中文

Gaming sector boom spreads like wildfire

02/13/2020 10:16

A gaming fan in Shenyang, capital of Liaoning province, takes part in an online   King of Glory playing competition. [Photo provided to China Daily]

Online games have emerged as the unlikely beneficiaries of China's recent novel coronavirus outbreak.

They have attracted hundreds of millions of players, which resulted in millions of downloads. A very large number of people, who are finding themselves stuck at home in the current situation, are seeking entertainment to kill time and keep boredom at bay, market insiders said.

Chinese games database Gamma Data Corp said the top 10 best-selling games on the iOS App Store saw their revenues rise more than 40 percent during this year's Spring Festival holiday.

Revenues of the top 10 to 60 games surged more than 100 percent during the same period.

Industry analysts said many blockbuster gaming titles have seen a significant jump in play time. In-game purchases during the period surrounding the Spring Festival holiday have also risen as people shift from real-world activities such as traveling and movie-watching to online entertainment such as online games during the epidemic period.

Wang Lin, an analyst with Huatai Securities, said the Chinese gaming sector is holding up well during the coronavirus outbreak.

"Online games have seen a gradual surge in downloads ... and the uptrend will continue after the holiday," Wang said in a new report. "On the one hand, a number of games have launched special events for the festival to keep veteran players and attract new ones. On the other, the extended holiday has also increased the play time."

Restrictions on physical gatherings due to the epidemic are forcing people to embrace online apps such as games and short videos.

Li Tao, 26, a postgraduate student who lives in Beijing, said he spends around eight hours a day playing online games during the holiday, such as Tencent's mobile game King of Glory and PC game Transport Fever.

"As the university has delayed the start of the new semester, I've got an extended holiday," Li said. "Usually, I'm busy studying and don't have much time for leisure. During this extended holiday, however, I just want to play games. And it also helps me to take my mind off the coronavirus fears."

According to market researcher QuestMobile, pan-entertainment apps and online social media are among the fastest-growing platforms. Online users spent nearly 11 percent of their leisure time on mobile games.

"Considering the increase in leisure time brought by the extended holiday and the restrictions on real-world activities, we expect to see a growing demand for online social networking and online entertainment. And people will spend more time on social apps, short videos and mobile games," Wang said.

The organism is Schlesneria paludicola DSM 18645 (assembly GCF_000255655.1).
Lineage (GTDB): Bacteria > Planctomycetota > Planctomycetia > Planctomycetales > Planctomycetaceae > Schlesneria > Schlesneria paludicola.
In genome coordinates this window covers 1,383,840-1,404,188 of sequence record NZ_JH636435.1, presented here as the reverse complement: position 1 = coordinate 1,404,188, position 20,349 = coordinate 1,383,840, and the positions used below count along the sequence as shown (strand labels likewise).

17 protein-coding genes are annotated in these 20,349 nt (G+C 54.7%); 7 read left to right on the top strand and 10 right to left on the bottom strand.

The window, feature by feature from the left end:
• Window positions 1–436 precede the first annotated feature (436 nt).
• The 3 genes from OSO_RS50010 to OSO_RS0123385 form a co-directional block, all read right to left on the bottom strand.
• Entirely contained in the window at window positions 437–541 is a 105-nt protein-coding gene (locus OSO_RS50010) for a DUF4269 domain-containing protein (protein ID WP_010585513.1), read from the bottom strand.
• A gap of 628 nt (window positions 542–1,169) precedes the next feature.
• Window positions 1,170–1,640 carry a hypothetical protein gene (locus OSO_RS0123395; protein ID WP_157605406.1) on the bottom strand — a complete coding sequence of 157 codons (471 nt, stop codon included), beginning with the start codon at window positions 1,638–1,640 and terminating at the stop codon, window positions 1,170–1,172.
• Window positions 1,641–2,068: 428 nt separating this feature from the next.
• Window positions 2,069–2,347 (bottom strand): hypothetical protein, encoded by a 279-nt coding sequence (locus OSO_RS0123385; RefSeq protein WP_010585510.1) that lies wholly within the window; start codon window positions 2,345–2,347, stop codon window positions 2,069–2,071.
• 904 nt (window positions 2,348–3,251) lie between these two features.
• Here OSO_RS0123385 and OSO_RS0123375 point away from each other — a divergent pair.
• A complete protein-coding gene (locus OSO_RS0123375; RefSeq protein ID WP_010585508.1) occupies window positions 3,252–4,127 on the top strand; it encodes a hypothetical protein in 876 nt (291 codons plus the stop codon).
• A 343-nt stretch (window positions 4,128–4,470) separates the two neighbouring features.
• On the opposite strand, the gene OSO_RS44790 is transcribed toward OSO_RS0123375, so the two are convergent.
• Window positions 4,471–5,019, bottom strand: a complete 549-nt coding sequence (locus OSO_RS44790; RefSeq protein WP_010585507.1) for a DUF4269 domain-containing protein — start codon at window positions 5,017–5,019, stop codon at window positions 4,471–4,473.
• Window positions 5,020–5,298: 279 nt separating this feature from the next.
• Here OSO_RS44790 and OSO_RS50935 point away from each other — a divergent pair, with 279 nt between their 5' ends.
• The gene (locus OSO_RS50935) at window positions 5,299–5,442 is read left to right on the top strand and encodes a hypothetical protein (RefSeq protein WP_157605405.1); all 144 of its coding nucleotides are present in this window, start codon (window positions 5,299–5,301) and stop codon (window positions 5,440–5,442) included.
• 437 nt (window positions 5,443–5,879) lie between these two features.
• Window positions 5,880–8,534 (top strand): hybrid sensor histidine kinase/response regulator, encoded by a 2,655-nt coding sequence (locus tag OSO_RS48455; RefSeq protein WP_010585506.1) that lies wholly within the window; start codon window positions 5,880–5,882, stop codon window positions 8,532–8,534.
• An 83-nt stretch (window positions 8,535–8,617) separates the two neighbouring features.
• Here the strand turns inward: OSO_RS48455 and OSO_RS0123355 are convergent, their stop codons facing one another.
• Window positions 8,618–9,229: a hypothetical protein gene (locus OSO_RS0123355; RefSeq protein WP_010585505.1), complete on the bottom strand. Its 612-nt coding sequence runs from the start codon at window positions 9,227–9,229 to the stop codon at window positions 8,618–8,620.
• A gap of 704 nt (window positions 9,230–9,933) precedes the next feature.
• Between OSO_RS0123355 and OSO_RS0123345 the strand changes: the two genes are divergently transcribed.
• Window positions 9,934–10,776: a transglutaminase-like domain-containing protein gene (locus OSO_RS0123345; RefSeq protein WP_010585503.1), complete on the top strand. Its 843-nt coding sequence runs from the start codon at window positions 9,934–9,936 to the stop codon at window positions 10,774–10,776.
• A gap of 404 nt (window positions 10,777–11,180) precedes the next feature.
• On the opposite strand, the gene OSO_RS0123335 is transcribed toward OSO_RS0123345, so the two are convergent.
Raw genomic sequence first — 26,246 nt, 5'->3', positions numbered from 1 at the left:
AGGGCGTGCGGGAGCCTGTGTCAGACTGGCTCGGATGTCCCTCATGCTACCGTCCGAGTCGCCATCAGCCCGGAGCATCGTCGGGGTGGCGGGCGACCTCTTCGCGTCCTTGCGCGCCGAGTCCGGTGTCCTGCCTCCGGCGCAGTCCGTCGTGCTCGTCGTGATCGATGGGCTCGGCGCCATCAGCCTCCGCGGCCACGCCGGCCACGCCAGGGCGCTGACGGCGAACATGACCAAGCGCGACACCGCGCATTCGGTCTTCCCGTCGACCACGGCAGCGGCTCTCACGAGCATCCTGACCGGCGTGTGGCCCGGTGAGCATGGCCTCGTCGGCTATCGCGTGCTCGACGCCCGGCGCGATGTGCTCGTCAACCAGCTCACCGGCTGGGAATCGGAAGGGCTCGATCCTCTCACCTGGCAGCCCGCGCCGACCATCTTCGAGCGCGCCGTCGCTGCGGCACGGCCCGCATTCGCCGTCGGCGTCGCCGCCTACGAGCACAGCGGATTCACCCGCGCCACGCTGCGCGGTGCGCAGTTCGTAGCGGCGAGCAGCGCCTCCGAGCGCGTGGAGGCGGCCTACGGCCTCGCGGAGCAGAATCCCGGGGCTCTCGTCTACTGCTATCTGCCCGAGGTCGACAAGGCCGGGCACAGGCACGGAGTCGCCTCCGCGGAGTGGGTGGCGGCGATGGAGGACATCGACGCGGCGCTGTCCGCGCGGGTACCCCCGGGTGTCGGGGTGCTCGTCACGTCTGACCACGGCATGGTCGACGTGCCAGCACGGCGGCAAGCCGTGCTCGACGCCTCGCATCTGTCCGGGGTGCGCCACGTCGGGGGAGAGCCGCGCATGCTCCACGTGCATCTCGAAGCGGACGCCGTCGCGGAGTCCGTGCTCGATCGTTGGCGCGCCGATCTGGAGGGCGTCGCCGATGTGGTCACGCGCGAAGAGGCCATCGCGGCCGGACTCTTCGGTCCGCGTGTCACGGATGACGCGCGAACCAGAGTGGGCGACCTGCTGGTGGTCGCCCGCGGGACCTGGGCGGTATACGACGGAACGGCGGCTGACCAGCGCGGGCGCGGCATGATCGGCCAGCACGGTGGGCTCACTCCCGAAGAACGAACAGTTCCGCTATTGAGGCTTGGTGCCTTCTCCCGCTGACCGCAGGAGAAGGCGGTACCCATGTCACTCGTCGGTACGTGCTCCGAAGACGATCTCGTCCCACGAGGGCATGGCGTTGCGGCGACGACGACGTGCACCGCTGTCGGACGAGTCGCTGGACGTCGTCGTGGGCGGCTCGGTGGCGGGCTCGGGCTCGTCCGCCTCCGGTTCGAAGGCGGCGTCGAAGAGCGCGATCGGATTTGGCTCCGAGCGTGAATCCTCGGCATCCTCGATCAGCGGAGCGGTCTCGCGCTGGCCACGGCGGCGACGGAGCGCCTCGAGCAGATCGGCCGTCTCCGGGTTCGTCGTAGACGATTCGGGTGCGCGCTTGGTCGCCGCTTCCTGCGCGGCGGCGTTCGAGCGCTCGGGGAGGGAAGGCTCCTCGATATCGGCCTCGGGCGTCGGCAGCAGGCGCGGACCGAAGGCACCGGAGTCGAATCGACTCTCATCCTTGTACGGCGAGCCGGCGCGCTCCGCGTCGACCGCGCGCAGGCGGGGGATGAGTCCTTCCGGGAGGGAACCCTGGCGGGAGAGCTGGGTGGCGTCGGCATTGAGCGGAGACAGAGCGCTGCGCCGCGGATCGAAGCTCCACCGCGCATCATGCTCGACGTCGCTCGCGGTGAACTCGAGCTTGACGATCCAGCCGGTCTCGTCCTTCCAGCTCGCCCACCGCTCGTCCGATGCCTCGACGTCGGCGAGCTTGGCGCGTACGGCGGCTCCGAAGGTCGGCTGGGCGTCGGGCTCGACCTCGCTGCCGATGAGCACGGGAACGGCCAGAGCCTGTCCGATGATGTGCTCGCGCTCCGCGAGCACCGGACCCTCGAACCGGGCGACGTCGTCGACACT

Wang highlighted the social features and the strong interactive functions of online games, saying games can bring unique experiences that other forms of entertainment cannot offer.

"Online games can offer immersive user experiences in various forms, and they also can meet people's social needs. If the restrictions on physical gatherings continue, mobile games with certain features will continue to see a surge in play time and daily active users."

According to QuestMobile, Tencent's popular mobile role-playing game King of Glory commanded 92 million daily active users during the Spring Festival holiday.

Although actual data are not yet out, TF securities estimated that King of Glory's revenue may have reached 2 billion yuan ($286 million) a day during the Spring Festival period. It predicted that Tencent's Game for Peace may have gained as many as 100 million daily active users during the period.

"Owing to the novel coronavirus outbreak, most people will choose to stay home, with public activities canceled and travel plans stalled," said Wen Hao, an analyst with TF Securities, in the report.

"People will shift from real-world activities to online entertainment. Games, especially mobile games, will likely be the biggest beneficiary of the coronavirus-triggered disruption."

China's gaming sector showed signs of a strong rebound during the past year, as the highly lucrative market generated revenues of 233 billion yuan in 2019, up 8.7 percent year-on-year.

Wen said he expected the gaming sector to perform better than expected. "First, online games are holding up well during the coronavirus-triggered disruption. Second, we do take a rosy view of the sector's long-term development, boosted by the opportunities brought by 5G technologies, the go-global trend of gaming content firms and other factors."

(Source:China Daily)

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